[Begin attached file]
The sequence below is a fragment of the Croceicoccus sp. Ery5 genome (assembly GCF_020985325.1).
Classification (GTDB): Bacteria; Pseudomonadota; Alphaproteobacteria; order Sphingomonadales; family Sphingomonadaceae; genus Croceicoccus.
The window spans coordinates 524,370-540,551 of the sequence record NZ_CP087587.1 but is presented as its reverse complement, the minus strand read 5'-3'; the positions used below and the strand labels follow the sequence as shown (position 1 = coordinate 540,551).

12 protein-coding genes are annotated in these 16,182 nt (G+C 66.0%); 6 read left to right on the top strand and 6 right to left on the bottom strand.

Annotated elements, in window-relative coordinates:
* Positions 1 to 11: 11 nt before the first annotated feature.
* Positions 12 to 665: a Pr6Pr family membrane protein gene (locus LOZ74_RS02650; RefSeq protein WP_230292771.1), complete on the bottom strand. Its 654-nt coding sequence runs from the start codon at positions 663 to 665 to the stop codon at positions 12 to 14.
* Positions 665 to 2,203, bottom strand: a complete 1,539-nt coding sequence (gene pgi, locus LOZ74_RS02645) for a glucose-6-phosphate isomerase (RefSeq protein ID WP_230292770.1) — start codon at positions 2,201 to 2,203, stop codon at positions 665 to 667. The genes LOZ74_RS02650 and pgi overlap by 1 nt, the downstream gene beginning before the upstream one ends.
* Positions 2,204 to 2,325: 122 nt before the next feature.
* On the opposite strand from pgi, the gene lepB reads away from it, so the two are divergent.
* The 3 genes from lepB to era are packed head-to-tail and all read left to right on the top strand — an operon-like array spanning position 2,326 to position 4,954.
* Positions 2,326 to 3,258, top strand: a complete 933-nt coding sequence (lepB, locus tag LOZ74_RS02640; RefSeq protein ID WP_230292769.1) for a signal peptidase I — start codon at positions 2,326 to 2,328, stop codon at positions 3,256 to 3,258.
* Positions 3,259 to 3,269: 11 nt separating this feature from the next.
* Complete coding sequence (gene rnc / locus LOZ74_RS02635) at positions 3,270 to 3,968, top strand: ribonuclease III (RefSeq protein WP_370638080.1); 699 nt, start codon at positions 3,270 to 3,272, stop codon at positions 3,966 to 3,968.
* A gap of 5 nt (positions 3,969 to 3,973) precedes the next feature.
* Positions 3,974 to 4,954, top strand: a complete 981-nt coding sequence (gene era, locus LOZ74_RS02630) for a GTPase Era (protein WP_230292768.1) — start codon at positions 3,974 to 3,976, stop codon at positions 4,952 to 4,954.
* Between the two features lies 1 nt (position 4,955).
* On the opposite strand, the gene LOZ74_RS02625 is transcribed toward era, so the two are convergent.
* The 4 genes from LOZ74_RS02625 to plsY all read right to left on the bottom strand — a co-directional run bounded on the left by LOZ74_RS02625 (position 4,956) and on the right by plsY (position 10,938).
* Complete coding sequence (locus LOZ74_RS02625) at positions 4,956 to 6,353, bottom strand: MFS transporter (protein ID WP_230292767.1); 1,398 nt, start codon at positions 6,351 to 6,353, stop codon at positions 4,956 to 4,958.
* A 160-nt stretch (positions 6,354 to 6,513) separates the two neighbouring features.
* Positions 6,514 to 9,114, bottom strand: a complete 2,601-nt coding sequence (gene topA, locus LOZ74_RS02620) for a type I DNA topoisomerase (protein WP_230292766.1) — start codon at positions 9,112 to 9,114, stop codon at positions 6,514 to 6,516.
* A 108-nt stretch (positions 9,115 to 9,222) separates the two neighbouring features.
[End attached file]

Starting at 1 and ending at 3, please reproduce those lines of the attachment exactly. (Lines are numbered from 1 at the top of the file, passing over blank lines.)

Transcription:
The sequence below is a fragment of the Croceicoccus sp. Ery5 genome (assembly GCF_020985325.1).
Classification (GTDB): Bacteria; Pseudomonadota; Alphaproteobacteria; order Sphingomonadales; family Sphingomonadaceae; genus Croceicoccus.
The window spans coordinates 524,370-540,551 of the sequence record NZ_CP087587.1 but is presented as its reverse complement, the minus strand read 5'-3'; the positions used below and the strand labels follow the sequence as shown (position 1 = coordinate 540,551).